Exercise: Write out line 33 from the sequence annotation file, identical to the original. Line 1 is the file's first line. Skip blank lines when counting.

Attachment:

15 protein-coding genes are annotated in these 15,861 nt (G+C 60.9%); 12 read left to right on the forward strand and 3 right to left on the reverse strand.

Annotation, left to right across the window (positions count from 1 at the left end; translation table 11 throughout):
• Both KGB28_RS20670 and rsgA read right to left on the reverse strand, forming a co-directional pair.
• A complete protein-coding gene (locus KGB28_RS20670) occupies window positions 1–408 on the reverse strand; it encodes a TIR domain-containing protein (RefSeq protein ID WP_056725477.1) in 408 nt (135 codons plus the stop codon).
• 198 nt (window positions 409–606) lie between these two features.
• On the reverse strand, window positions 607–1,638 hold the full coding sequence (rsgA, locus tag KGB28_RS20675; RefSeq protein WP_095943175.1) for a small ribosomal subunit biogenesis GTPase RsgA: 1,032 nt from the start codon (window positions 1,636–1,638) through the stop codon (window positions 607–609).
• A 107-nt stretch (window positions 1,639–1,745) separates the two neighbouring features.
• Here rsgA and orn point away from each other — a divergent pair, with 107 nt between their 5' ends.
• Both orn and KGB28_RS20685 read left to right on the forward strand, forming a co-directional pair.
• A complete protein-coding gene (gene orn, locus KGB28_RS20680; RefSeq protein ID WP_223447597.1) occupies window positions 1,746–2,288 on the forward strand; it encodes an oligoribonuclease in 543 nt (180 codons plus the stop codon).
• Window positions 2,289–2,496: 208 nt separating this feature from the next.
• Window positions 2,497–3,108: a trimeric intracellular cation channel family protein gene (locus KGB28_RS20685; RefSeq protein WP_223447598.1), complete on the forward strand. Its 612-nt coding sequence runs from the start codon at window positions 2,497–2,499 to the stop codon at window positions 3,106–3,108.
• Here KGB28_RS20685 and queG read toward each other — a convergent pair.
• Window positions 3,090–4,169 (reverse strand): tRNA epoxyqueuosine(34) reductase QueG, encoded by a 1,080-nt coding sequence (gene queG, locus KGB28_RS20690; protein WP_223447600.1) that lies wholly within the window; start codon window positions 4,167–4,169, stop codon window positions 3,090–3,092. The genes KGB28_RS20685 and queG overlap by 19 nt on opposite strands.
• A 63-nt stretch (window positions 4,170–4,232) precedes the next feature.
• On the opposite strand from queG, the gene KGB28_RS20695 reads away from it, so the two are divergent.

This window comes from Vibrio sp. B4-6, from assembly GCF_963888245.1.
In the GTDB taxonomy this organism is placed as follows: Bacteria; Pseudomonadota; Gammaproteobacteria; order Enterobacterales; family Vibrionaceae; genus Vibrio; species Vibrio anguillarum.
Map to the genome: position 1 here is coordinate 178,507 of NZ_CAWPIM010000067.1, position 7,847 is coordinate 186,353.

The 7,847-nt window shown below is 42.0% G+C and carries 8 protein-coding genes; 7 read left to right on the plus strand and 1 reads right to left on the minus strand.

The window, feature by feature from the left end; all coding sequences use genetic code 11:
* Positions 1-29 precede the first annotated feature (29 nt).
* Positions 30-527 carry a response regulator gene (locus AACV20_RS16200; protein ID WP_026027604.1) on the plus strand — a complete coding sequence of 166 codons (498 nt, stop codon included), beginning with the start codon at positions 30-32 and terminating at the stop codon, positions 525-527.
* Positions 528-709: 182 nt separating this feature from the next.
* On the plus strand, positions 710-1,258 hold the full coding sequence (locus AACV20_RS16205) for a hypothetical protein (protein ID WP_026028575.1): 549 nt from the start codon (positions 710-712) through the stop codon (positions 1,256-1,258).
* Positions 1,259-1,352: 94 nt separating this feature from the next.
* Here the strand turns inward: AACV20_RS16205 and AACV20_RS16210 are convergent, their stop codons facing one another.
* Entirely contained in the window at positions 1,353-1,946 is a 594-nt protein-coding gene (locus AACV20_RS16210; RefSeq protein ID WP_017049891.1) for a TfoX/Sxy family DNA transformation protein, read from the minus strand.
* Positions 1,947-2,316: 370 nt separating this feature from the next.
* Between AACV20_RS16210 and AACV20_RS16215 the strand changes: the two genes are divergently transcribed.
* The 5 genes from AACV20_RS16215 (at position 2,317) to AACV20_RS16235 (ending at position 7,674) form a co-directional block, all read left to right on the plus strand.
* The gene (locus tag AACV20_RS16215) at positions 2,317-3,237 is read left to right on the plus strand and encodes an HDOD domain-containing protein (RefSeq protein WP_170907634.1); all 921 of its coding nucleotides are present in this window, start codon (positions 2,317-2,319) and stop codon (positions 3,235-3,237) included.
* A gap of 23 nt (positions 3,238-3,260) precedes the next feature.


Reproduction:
* A gap of 23 nt (positions 3,238-3,260) precedes the next feature.